About 75 people, including Marty Markowitz, briefly occupied Brooklyn on Saturday, gathered near the arch at Grand Army Plaza. Protesters were penned into a narrow space near the street, where they waved signs to frequent honks of support and encouraged those across the street at the more populated Farmer’s Market to join them.
Many people stopped in then left. The small space certainly didn’t encourage people to stay, though it wasn’t exactly crowded; use of the Human Microphone seemed unnecessary, as the group was small enough to hear the shouting speakers. Attendees were largely Park Slope types: attractive young people, older parents, some small children, a few active seniors and eccentrics. Their gripes were the usual: bailouts, militarism, income disparity. Organizers planned for the rally to peter out by the afternoon, when they would move to Washington Square before the evening’s big event in Times Square.
The mood was light. A trumpet player and an accordionist played Beirut-style gypsy blues; organizers marched in, jazz funeral style, with what they called Occupus—several blue garbage bags shaped like a cephalopod. “Stop occupying our space, Occupus!” one man shouted. “Everyone boo the occupus!”
“Burn it!” someone suggested. Organizers also had a stuffed animal—a fat cat.
When they rally started, demonstrators split into two groups: one by the arch, where they had originally planned to rally, and another by the street. But the former joined the latter because of their spot’s low visibility; police moved their barricades accordingly. “They’re accommodating as much as they can,” one officer said of the police when questioned by one of the many protesters critical about the small space granted them.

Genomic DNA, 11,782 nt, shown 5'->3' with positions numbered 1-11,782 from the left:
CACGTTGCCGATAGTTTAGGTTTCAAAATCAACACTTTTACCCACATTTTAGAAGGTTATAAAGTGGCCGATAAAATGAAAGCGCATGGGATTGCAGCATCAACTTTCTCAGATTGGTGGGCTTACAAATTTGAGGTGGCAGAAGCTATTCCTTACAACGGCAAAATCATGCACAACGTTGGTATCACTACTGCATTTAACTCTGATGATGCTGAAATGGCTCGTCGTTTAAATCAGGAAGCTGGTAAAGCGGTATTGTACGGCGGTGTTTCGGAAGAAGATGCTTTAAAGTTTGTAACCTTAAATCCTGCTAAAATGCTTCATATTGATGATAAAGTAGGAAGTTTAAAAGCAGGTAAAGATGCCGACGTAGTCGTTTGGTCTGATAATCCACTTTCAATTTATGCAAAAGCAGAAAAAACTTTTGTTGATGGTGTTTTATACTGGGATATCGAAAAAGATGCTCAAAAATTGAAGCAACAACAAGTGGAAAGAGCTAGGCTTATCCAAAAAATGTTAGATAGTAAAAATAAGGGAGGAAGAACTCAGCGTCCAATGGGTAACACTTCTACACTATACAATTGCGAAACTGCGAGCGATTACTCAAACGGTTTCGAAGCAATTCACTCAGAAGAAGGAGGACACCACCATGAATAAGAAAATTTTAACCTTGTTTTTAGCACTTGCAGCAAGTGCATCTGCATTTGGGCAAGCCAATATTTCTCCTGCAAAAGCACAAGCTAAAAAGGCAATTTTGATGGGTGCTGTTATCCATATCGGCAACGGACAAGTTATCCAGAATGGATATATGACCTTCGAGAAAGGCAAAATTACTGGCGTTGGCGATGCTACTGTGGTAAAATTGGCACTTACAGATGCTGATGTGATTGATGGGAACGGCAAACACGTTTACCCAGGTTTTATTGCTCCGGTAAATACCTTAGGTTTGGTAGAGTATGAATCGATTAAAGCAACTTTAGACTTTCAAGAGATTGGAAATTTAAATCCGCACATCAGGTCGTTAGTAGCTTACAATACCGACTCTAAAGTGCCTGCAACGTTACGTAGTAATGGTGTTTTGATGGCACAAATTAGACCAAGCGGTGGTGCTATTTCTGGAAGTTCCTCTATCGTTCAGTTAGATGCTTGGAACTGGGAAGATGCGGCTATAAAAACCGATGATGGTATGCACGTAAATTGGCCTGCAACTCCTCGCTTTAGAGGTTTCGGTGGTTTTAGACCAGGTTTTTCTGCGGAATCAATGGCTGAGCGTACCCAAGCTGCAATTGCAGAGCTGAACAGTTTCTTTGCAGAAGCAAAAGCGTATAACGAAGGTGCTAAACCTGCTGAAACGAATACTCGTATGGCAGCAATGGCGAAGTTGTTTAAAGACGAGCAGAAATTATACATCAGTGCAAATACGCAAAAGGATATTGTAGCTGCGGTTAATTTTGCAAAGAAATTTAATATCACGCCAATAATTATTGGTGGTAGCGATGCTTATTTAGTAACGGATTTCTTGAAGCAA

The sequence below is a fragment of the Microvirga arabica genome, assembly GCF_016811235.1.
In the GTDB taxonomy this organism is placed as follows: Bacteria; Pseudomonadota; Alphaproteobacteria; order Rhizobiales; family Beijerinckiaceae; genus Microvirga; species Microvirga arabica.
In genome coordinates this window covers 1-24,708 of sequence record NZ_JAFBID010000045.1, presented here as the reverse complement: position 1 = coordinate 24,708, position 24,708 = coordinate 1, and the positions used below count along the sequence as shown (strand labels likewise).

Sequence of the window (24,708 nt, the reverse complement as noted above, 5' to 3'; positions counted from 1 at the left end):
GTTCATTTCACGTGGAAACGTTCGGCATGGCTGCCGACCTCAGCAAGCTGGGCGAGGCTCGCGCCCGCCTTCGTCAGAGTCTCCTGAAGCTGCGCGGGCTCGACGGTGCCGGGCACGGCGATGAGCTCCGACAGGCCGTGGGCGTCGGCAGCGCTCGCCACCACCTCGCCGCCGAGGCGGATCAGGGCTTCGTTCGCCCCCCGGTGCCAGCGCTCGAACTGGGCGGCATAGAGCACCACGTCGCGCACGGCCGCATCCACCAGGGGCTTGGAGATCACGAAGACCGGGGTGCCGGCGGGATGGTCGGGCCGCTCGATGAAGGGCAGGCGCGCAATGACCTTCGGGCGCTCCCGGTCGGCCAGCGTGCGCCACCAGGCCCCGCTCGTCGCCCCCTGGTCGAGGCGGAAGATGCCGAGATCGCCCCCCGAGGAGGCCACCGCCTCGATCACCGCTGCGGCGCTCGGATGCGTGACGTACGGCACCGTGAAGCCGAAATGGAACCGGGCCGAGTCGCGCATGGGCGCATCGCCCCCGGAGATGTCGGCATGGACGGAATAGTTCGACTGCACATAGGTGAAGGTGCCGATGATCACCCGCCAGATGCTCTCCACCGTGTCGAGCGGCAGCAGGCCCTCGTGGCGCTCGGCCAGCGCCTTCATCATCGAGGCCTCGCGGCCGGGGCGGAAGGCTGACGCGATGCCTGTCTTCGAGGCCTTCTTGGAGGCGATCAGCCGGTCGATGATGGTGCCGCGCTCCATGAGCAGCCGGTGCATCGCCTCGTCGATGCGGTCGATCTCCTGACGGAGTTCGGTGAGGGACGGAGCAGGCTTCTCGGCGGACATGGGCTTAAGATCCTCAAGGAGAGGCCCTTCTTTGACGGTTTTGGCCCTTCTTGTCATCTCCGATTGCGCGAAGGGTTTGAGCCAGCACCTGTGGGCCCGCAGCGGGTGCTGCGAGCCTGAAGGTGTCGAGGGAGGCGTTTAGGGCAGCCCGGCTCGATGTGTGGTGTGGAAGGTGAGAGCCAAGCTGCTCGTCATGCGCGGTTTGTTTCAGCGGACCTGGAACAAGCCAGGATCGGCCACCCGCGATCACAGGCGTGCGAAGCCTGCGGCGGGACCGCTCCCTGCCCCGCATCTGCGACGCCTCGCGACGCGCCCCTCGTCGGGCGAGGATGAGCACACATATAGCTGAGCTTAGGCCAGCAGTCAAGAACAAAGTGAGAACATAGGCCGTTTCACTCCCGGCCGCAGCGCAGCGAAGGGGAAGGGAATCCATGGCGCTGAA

Copies of the Occupied Wall Street Journal were handed out, as were photocopied lists of chants, “in case you want to start one but don’t know any,” its distributor said. The sheet also included march guidelines and legal information.
Borough President Marty Markowitz arrived and shook a lot of hands; protesters seemed glad to see him. (Councilmember Steve Levin was also spotted in the crowd by Brooklyn Politics‘ Colin Campbell.) Markowitz said he was against the growing economic disparity in America, and thinks one solution would be the return of manufacturing. “There’s no jobs for people who can work with their hands,” he said. “We have to make things again.”
The event wrapped up around 1 p.m., though many lingered longer. “Thank you,” one organizer told the crowd before it dispersed. “You’ve shown that Occupy Brooklyn is ready to grow.”